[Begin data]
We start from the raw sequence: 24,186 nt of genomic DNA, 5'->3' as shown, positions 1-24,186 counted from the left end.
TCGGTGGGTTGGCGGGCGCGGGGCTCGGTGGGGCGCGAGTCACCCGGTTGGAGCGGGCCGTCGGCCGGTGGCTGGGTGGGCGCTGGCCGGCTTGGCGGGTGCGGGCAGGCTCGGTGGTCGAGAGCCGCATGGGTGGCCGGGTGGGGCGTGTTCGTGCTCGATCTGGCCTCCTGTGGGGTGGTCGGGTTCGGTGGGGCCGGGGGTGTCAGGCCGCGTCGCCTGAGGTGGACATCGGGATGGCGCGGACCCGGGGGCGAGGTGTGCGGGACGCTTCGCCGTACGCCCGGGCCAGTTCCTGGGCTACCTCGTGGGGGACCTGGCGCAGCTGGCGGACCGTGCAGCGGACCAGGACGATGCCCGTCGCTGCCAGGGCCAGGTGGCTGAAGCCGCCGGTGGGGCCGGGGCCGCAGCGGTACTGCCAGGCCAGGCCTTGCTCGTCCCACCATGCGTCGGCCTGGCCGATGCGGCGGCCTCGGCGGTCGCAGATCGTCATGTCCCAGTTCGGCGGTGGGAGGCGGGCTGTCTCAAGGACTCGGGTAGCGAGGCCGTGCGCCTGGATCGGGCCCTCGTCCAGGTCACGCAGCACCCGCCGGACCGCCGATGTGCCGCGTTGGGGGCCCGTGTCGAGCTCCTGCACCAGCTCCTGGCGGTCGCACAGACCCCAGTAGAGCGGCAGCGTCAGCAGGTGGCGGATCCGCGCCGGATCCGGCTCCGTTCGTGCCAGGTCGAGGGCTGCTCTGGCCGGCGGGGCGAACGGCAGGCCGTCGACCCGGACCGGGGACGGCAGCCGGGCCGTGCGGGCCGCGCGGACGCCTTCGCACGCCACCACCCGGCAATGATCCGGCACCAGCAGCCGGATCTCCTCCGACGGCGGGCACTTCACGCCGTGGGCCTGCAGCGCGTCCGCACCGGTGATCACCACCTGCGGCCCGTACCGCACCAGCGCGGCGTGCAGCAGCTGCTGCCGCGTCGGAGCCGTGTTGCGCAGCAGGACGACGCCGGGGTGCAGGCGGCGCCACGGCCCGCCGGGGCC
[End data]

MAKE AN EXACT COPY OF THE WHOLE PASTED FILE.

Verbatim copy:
We start from the raw sequence: 24,186 nt of genomic DNA, 5'->3' as shown, positions 1-24,186 counted from the left end.
TCGGTGGGTTGGCGGGCGCGGGGCTCGGTGGGGCGCGAGTCACCCGGTTGGAGCGGGCCGTCGGCCGGTGGCTGGGTGGGCGCTGGCCGGCTTGGCGGGTGCGGGCAGGCTCGGTGGTCGAGAGCCGCATGGGTGGCCGGGTGGGGCGTGTTCGTGCTCGATCTGGCCTCCTGTGGGGTGGTCGGGTTCGGTGGGGCCGGGGGTGTCAGGCCGCGTCGCCTGAGGTGGACATCGGGATGGCGCGGACCCGGGGGCGAGGTGTGCGGGACGCTTCGCCGTACGCCCGGGCCAGTTCCTGGGCTACCTCGTGGGGGACCTGGCGCAGCTGGCGGACCGTGCAGCGGACCAGGACGATGCCCGTCGCTGCCAGGGCCAGGTGGCTGAAGCCGCCGGTGGGGCCGGGGCCGCAGCGGTACTGCCAGGCCAGGCCTTGCTCGTCCCACCATGCGTCGGCCTGGCCGATGCGGCGGCCTCGGCGGTCGCAGATCGTCATGTCCCAGTTCGGCGGTGGGAGGCGGGCTGTCTCAAGGACTCGGGTAGCGAGGCCGTGCGCCTGGATCGGGCCCTCGTCCAGGTCACGCAGCACCCGCCGGACCGCCGATGTGCCGCGTTGGGGGCCCGTGTCGAGCTCCTGCACCAGCTCCTGGCGGTCGCACAGACCCCAGTAGAGCGGCAGCGTCAGCAGGTGGCGGATCCGCGCCGGATCCGGCTCCGTTCGTGCCAGGTCGAGGGCTGCTCTGGCCGGCGGGGCGAACGGCAGGCCGTCGACCCGGACCGGGGACGGCAGCCGGGCCGTGCGGGCCGCGCGGACGCCTTCGCACGCCACCACCCGGCAATGATCCGGCACCAGCAGCCGGATCTCCTCCGACGGCGGGCACTTCACGCCGTGGGCCTGCAGCGCGTCCGCACCGGTGATCACCACCTGCGGCCCGTACCGCACCAGCGCGGCGTGCAGCAGCTGCTGCCGCGTCGGAGCCGTGTTGCGCAGCAGGACGACGCCGGGGTGCAGGCGGCGCCACGGCCCGCCGGGGCC